Volume 634, February 2020
|Number of page(s)||21|
|Section||Interstellar and circumstellar matter|
|Published online||27 February 2020|
Cloud formation in the atomic and molecular phase: H I self absorption (HISA) towards a giant molecular filament★
Max Planck Institute for Astronomy,
2 Max-Planck-Institut für Radioastronomie, Auf dem Hügel 69, 53121 Bonn, Germany
3 National Radio Astronomy Observatory, PO Box O, 1003 Lopezville Road, Socorro, NM 87801, USA
4 Chalmers University of Technology, Department of Space, Earth and Environment, SE-412 93 Gothenburg, Sweden
5 I. Physik. Institut, University of Cologne, Zülpicher Str. 77, 50937 Cologne, Germany
6 Universität Heidelberg, Zentrum für Astronomie, Institut für Theoretische Astrophysik, Albert-Ueberle-Str. 2, 69120 Heidelberg, Germany
7 Universität Heidelberg, Interdisziplinäres Zentrum für Wissenschaftliches Rechnen, INF 205, 69120 Heidelberg, Germany
8 Research School of Astronomy and Astrophysics, The Australian National University, Canberra, ACT, Australia
9 Jet Propulsion Laboratory, California Institute of Technology, 4800 Oak Grove Drive, Pasadena, CA 91109, USA
10 School of Physics and Astronomy, University of Leeds, Leeds LS2 9JT, UK
11 School of Physics and Astronomy, Cardiff University, Queen’s Buildings, The Parade, Cardiff, CF24 3AA, UK
12 Department of Physics and Astronomy, West Virginia University, Morgantown, WV 26506, USA
13 Adjunct Astronomer at the Green Bank Observatory, PO Box 2, Green Bank WV 24944, USA
14 Center for Gravitational Waves and Cosmology, West Virginia University, Chestnut Ridge Research Building, Morgantown, WV 26505, USA
15 School of Physical Sciences, University of Kent, Ingram Building, Canterbury, Kent CT2 7NH, UK
16 Department of Physics, Indian Institute of Science, Bengaluru 560012, India
17 Jodrell Bank Centre for Astrophysics, School of Physics and Astronomy, The University of Manchester, Oxford Road, Manchester, M13 9PL, UK
18 Argelander Institut für Astronomie, Auf dem Hügel 71, 53121 Bonn, Germany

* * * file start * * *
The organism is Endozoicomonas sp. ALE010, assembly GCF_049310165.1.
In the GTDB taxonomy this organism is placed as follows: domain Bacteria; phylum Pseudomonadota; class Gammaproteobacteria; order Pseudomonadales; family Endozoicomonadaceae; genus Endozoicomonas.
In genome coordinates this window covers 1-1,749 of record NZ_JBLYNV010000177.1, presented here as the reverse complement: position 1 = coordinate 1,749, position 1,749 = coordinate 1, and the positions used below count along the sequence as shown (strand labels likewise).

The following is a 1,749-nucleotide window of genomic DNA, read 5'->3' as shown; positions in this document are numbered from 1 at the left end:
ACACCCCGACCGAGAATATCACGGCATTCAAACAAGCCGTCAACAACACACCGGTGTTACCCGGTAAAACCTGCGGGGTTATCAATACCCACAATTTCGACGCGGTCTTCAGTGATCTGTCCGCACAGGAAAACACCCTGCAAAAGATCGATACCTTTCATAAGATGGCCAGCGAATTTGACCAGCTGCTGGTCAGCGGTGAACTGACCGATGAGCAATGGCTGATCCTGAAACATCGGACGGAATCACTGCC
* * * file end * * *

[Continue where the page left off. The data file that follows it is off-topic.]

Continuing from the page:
19 Astrophysics Research Institute, Liverpool John Moores University, IC2, Liverpool Science Park, 146 Brownlow Hill, Liverpool L3 5RF, UK
Accepted: 10 January 2020
Molecular clouds form from the atomic phase of the interstellar medium. However, characterizing the transition between the atomic and the molecular interstellar medium (ISM) is a complex observational task. Here we address cloud formation processes by combining H I self absorption (HISA) with molecular line data. Column density probability density functions (N-PDFs) are a common tool for examining molecular clouds. One scenario proposed by numerical simulations is that the N-PDF evolves from a log-normal shape at early times to a power-law-like shape at later times. To date, investigations of N-PDFs have been mostly limited to the molecular component of the cloud. In this paper, we study the cold atomic component of the giant molecular filament GMF38.1-32.4a (GMF38a, distance = 3.4 kpc, length ~ 230 pc), calculate its N-PDFs, and study its kinematics. We identify an extended HISA feature, which is partly correlated with the 13CO emission. The peak velocities of the HISA and 13CO observations agree well on the eastern side of the filament, whereas a velocity offset of approximately 4 km s−1 is found on the western side. The sonic Mach number we derive from the linewidth measurements shows that a large fraction of the HISA, which is ascribed to the cold neutral medium (CNM), is at subsonic and transonic velocities. The column density of the CNM part is on the order of 1020 to 1021 cm−2. The column density of molecular hydrogen, traced by 13CO, is an order of magnitude higher. The N-PDFs from HISA (CNM), H I emission (the warm and cold neutral medium), and 13CO (molecular component) are well described by log-normal functions, which is in agreement with turbulent motions being the main driver of cloud dynamics. The N-PDF of the molecular component also shows a power law in the high column-density region, indicating self-gravity. We suggest that we are witnessing two different evolutionary stages within the filament. The eastern subregion seems to be forming a molecular cloud out of the atomic gas, whereas the western subregion already shows high column density peaks, active star formation, and evidence of related feedback processes.
Key words: ISM: atoms / ISM: clouds / ISM: molecules / radio lines: ISM / stars: formation
Datacubes are only available at the http://www.mpia.de/thor as well as at the CDS via anonymous ftp to cdsarc.u-strasbg.fr (220.127.116.11) or via http://cdsarc.u-strasbg.fr/viz-bin/cat/J/A+A/634/A139
© Y. Wang et al. 2020
Open Access article, published by EDP Sciences, under the terms of the Creative Commons Attribution License (http://creativecommons.org/licenses/by/4.0), which permits unrestricted use, distribution, and reproduction in any medium, provided the original work is properly cited.
Open Access funding provided by Max Planck Society.
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